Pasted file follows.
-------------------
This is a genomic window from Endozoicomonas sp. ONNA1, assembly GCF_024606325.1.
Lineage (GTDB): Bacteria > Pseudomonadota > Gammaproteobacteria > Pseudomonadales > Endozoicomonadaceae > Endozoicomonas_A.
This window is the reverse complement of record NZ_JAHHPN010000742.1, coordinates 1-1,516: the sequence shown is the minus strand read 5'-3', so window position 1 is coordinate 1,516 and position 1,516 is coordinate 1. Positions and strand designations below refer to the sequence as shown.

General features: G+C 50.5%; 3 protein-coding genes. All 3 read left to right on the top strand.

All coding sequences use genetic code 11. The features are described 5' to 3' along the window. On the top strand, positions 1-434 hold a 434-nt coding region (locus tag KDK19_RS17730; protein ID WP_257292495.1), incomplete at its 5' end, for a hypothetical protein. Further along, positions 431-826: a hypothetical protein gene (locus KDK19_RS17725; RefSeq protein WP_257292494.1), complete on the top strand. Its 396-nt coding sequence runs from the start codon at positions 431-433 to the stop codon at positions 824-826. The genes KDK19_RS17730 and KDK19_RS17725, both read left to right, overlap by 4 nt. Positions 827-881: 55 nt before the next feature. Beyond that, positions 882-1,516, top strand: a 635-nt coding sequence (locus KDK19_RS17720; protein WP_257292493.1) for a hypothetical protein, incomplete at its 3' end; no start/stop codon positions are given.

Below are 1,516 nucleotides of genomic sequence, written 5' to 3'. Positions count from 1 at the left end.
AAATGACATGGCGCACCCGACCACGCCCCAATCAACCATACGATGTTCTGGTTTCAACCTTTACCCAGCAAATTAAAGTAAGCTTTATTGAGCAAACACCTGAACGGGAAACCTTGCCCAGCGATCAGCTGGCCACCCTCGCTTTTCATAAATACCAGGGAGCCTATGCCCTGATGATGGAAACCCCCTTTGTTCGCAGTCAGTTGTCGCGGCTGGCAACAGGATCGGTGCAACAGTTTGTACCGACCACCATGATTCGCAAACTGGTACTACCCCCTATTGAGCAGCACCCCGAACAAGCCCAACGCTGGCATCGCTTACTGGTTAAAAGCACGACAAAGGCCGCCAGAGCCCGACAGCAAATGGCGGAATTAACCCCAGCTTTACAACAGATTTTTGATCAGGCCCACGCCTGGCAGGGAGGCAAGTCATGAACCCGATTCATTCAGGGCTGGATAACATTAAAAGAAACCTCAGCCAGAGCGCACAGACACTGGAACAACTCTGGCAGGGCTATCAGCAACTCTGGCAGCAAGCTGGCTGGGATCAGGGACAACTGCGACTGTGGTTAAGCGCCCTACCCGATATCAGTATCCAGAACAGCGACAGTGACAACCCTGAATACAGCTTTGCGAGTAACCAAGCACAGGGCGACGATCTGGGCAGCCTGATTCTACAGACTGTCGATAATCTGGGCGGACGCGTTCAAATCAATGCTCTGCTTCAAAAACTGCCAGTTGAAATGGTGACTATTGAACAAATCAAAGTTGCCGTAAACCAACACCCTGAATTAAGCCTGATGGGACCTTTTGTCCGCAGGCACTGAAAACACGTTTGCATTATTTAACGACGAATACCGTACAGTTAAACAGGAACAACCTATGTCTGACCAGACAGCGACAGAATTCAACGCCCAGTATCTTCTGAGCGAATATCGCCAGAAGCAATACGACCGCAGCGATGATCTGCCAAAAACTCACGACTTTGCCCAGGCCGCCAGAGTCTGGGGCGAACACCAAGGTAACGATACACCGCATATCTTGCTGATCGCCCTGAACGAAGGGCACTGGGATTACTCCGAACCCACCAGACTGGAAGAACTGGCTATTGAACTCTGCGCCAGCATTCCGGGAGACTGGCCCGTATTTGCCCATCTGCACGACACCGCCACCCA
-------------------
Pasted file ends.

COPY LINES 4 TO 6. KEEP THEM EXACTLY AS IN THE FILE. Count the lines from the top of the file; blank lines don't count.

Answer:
General features: G+C 50.5%; 3 protein-coding genes. All 3 read left to right on the top strand.

All coding sequences use genetic code 11. The features are described 5' to 3' along the window. On the top strand, positions 1-434 hold a 434-nt coding region (locus tag KDK19_RS17730; protein ID WP_257292495.1), incomplete at its 5' end, for a hypothetical protein. Further along, positions 431-826: a hypothetical protein gene (locus KDK19_RS17725; RefSeq protein WP_257292494.1), complete on the top strand. Its 396-nt coding sequence runs from the start codon at positions 431-433 to the stop codon at positions 824-826. The genes KDK19_RS17730 and KDK19_RS17725, both read left to right, overlap by 4 nt. Positions 827-881: 55 nt before the next feature. Beyond that, positions 882-1,516, top strand: a 635-nt coding sequence (locus KDK19_RS17720; protein WP_257292493.1) for a hypothetical protein, incomplete at its 3' end; no start/stop codon positions are given.

Below are 1,516 nucleotides of genomic sequence, written 5' to 3'. Positions count from 1 at the left end.